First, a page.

No foundation in Islam for Taleban rampage on statues
By Haroon Siddiqui, the editorial page editor emeritus of The Toronto Star, March 4, 2001
The Taleban's is not so much an austere interpretation of Islam as one that distorts, often violates the words and spirit of the faith. Which is why Muslims everywhere have joined the international chorus of condemnation.

HAD THE Taleban not been isolated from the world by the American-led economic sanctions, starved of resources of which they had few to begin with, rendered too helpless to do anything for their 1 million internally displaced people fleeing drought or civil war, reduced to being mute witnesses to the death of starving and shivering children in winter refugee camps, would the rulers of Afghanistan have been less likely to destroy priceless pre-Islamic treasures?

Perhaps.

But of this there is little doubt: We would have had greater credibility in trying to save Afghanistan's historic treasures had we been more helpful in saving its human beings.

While that debate goes on, there is another: What is the Islamic critique of the Taleban rampaging all statues, including two giant 2,000-year-old Buddhas?

Not much different than the secular world's. For these Philistines are ignorant of the theology they invoke to justify their tyrannical rule.

Theirs is not so much an austere interpretation of Islam as one that distorts, often violates the words and spirit of the faith. Which is why Muslims everywhere have joined the international chorus of condemnation.

The Taleban's shaky grip on religious doctrine shows in the confusing edict of their spiritual leader, Mullah Mohammed Omar.

Graven images are blasphemous, he ruled. Idols are insulting to Islam. ``They are the gods of the infidels.'' But they could be preserved so long as they were not worshipped. Then changing his mind, he said all statues must be smashed, the way Prophet Muhammad destroyed the idols of Mecca. And he wondered about the worldwide fuss: ``All we are breaking are stones.''

The old Islamic injunction against drawing the human form is similar to the Christian and Jewish prohibition of the Ten Commandments: ``Thou shalt not make unto thee any graven image.''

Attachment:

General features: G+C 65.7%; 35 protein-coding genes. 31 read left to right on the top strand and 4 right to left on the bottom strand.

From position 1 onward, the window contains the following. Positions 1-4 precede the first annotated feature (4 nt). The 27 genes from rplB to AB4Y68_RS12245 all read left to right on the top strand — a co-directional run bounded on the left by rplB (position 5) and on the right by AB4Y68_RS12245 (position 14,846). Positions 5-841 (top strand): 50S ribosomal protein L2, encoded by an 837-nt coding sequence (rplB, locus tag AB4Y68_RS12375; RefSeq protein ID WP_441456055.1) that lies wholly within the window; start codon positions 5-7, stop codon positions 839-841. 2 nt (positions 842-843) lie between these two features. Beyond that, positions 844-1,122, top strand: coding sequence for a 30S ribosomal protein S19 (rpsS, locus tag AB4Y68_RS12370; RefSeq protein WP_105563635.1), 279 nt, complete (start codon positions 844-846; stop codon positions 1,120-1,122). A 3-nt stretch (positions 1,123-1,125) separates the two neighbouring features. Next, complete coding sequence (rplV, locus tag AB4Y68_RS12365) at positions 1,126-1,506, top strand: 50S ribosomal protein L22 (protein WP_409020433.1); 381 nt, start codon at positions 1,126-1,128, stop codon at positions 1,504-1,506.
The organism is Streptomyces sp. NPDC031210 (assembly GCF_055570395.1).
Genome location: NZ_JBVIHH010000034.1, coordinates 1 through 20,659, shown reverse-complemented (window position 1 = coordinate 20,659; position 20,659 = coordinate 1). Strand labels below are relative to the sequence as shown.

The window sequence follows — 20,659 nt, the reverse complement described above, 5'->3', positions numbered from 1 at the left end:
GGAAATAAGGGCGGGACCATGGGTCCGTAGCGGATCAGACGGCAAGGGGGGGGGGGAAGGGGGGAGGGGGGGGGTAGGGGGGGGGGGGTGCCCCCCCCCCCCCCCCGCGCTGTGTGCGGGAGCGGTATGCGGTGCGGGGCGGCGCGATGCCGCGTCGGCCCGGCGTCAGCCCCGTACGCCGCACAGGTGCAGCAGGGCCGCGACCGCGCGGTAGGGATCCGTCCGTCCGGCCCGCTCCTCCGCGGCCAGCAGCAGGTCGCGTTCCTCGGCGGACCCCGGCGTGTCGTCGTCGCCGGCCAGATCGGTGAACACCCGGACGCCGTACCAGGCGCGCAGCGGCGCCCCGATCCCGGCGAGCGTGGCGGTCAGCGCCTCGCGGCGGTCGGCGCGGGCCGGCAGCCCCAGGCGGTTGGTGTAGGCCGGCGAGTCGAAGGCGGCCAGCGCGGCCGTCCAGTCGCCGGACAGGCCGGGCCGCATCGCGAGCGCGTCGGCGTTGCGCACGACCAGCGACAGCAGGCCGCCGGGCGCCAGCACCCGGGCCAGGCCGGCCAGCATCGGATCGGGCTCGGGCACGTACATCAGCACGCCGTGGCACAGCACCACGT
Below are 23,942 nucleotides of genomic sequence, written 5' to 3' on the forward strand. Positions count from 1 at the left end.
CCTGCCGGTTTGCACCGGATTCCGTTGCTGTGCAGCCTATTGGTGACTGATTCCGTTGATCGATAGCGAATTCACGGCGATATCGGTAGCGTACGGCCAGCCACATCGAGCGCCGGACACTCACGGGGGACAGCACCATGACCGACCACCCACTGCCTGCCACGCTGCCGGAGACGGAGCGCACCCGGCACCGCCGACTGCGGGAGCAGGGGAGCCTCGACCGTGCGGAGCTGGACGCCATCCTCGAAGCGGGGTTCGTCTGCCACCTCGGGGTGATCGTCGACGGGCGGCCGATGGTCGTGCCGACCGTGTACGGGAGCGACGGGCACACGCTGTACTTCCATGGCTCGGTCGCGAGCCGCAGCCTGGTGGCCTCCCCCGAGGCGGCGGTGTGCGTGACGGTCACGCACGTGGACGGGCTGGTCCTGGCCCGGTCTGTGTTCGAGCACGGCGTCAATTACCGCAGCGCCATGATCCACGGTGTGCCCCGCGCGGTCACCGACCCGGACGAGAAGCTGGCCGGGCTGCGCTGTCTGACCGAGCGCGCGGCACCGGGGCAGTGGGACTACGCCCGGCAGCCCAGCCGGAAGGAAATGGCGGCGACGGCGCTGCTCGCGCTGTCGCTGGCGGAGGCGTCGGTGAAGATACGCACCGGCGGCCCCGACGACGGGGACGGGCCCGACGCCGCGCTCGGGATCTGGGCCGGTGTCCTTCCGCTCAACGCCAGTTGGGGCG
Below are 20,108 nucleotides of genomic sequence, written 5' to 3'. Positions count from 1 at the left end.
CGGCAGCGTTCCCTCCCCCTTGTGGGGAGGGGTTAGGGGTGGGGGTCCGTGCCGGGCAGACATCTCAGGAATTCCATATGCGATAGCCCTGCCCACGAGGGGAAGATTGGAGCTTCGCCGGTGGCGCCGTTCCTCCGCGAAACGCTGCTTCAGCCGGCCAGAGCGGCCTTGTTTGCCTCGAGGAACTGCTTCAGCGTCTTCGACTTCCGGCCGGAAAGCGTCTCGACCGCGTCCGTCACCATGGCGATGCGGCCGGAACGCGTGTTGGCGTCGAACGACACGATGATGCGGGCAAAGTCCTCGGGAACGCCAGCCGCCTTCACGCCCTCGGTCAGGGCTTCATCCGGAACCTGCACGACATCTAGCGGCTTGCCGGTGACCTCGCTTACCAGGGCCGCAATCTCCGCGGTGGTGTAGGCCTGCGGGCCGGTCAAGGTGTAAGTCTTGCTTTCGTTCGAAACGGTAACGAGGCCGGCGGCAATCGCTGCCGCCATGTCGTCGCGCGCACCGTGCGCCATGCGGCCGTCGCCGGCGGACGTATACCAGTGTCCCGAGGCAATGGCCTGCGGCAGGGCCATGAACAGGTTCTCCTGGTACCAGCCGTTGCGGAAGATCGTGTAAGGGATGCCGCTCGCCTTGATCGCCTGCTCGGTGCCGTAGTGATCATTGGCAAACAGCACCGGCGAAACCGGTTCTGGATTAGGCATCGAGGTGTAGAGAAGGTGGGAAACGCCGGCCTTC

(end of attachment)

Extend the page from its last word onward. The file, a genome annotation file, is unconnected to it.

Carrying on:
Swept aside long ago - with the impeccable logic that if pictures and TV can show and transmit the word of God, how can they be illicit? - the ban is now preserved only by the Luddites who, like those of any faith, fear any innovation.

Citing Muhammad's actions in Mecca 1,400 years ago to justify intolerance today is theologically false, says Islamic scholar Mohammed Zahid of Toronto:

"The Ka'ba was the historic monotheistic centre of worship, established by Abraham, but later filled with idols. The prophet overturned that aggression,'' but went on to establish a multireligious state.

Islam extended to Christians and Jews, whose prophets they shared, full protection of the state, calling them dhimmis, from dhimma, guarantor. Declared Muhammad: ``Whoever oppresses a dhimmi, I shall be his prosecutor on the Day of Judgment.''

The sharia, the governing law of a Muslim state, dictated harmonious relations for the whole millet, multireligious community. The duties of the governor included ensuring that non-Muslims lived free of religious harassment.

The state was to provide non-Muslims even the right to be tried under their own religious laws - a feature not duplicated by any other system, ``legal exclusivism being the very essence of national or political sovereignty,'' in the words of the authoritative Cultural Atlas Of Islam (Macmillan, New York, 1986).

When Muslims conquered Persia, they extended full protection to Zoroastrians.

When they defeated the Byzantines, the caliph signed a treaty granting Christians ``security of their persons and all their properties, their churches and their crosses, large and small.''

When the first Muslim conqueror came to the Indian subcontinent in 711, not far from where the Taleban rule, he had never heard of Hindus or Buddhists. So he sought instructions from head office in Damascus. There the caliph called a synod of senior theologians. They wrote back that minorities ``must remain free to worship their gods as they please, to maintain their temples and to determine their lives by the precepts of their faiths.''

The Taleban would be unaware of all this. Ironically, also most people in the West. They are seeped in the folklore, rooted in the legacy of the Crusaders and replenished daily by the dictates of modern geopolitics, that Islam was spread by the sword and is, inherently, intolerant.

Muslims often ruled empires where the faiths of the non-Muslim majority thrived  Some conquerors and rulers, as those of any faith, did invoke religion to spill much blood and destroy many holy places, including Hindu temples in India. But the greater truth remains, to which the Taleban also remain oblivious: that Muslims often ruled empires where the faiths of the non-Muslim majority not only survived but thrived, and their religious relics and monuments were preserved, proof being that we have them today - European churches, the Pyramids, Petra, the temples of India and beyond.

The Taleban - as indeed some other Muslim rulers these days, even if far less obscurantist than they - may read the Quran, the holy book in Arabic, but clearly don't understand and certainly don't follow its clear dictates:

Let there be no compulsion in religion. (2:256)
Whoever wills, let him believe; and whoever does not will, let him disbelieve. (18.29)
Also, an entire short chapter (111):
Say: O ye unbelievers.
I worship not that which ye worship,
And ye do not worship that which I worship;
I shall never worship that which ye worship,
Neither will ye worship that which I worship.
To you be your religion; to me mine.

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